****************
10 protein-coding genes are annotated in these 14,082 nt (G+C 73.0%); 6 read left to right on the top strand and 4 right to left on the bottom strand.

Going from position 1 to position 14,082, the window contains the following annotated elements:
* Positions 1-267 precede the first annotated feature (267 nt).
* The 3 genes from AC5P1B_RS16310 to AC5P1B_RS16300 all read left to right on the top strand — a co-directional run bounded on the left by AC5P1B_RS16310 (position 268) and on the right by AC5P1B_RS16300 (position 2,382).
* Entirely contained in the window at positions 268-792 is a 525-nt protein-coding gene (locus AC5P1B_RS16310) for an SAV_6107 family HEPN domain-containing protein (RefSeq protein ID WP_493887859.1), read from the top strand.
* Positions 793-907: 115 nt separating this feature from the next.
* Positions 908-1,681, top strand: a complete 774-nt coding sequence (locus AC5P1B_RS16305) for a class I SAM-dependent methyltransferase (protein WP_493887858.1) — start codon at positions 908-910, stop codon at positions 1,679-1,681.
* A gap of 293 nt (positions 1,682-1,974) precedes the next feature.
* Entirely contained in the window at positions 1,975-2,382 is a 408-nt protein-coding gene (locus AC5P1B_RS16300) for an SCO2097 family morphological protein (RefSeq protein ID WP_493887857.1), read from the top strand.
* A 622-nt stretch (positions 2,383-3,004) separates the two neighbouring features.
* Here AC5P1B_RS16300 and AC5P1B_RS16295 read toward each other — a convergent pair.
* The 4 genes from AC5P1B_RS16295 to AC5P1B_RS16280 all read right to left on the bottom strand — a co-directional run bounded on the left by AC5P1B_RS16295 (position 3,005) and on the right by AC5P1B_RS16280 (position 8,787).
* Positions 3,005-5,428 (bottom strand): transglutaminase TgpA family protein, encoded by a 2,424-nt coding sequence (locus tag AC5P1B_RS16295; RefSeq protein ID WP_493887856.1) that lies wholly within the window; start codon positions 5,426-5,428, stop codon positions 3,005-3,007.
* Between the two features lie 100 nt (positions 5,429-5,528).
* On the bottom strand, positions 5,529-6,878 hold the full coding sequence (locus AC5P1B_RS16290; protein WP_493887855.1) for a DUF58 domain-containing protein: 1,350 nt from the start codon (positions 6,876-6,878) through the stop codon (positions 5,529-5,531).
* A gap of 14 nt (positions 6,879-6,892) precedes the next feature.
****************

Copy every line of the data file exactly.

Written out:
10 protein-coding genes are annotated in these 14,082 nt (G+C 73.0%); 6 read left to right on the top strand and 4 right to left on the bottom strand.

Going from position 1 to position 14,082, the window contains the following annotated elements:
* Positions 1-267 precede the first annotated feature (267 nt).
* The 3 genes from AC5P1B_RS16310 to AC5P1B_RS16300 all read left to right on the top strand — a co-directional run bounded on the left by AC5P1B_RS16310 (position 268) and on the right by AC5P1B_RS16300 (position 2,382).
* Entirely contained in the window at positions 268-792 is a 525-nt protein-coding gene (locus AC5P1B_RS16310) for an SAV_6107 family HEPN domain-containing protein (RefSeq protein ID WP_493887859.1), read from the top strand.
* Positions 793-907: 115 nt separating this feature from the next.
* Positions 908-1,681, top strand: a complete 774-nt coding sequence (locus AC5P1B_RS16305) for a class I SAM-dependent methyltransferase (protein WP_493887858.1) — start codon at positions 908-910, stop codon at positions 1,679-1,681.
* A gap of 293 nt (positions 1,682-1,974) precedes the next feature.
* Entirely contained in the window at positions 1,975-2,382 is a 408-nt protein-coding gene (locus AC5P1B_RS16300) for an SCO2097 family morphological protein (RefSeq protein ID WP_493887857.1), read from the top strand.
* A 622-nt stretch (positions 2,383-3,004) separates the two neighbouring features.
* Here AC5P1B_RS16300 and AC5P1B_RS16295 read toward each other — a convergent pair.
* The 4 genes from AC5P1B_RS16295 to AC5P1B_RS16280 all read right to left on the bottom strand — a co-directional run bounded on the left by AC5P1B_RS16295 (position 3,005) and on the right by AC5P1B_RS16280 (position 8,787).
* Positions 3,005-5,428 (bottom strand): transglutaminase TgpA family protein, encoded by a 2,424-nt coding sequence (locus tag AC5P1B_RS16295; RefSeq protein ID WP_493887856.1) that lies wholly within the window; start codon positions 5,426-5,428, stop codon positions 3,005-3,007.
* Between the two features lie 100 nt (positions 5,429-5,528).
* On the bottom strand, positions 5,529-6,878 hold the full coding sequence (locus AC5P1B_RS16290; protein WP_493887855.1) for a DUF58 domain-containing protein: 1,350 nt from the start codon (positions 6,876-6,878) through the stop codon (positions 5,529-5,531).
* A gap of 14 nt (positions 6,879-6,892) precedes the next feature.